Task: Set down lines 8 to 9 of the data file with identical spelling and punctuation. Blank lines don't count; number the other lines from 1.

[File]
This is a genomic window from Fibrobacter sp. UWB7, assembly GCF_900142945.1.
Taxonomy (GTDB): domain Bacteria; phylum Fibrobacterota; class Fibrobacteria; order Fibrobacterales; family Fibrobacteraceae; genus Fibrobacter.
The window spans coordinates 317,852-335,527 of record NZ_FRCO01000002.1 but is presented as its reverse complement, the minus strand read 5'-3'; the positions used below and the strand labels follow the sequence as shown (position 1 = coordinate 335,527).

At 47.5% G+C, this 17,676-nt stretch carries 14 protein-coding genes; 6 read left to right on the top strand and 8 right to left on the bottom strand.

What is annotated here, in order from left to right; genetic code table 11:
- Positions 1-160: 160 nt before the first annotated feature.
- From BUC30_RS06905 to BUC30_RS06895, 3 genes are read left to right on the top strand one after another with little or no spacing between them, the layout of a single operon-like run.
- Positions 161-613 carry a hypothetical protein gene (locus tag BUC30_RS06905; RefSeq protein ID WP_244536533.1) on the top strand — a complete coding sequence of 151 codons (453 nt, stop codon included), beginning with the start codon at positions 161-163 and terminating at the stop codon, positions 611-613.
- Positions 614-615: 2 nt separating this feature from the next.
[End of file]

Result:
- Positions 161-613 carry a hypothetical protein gene (locus tag BUC30_RS06905; RefSeq protein ID WP_244536533.1) on the top strand — a complete coding sequence of 151 codons (453 nt, stop codon included), beginning with the start codon at positions 161-163 and terminating at the stop codon, positions 611-613.
- Positions 614-615: 2 nt separating this feature from the next.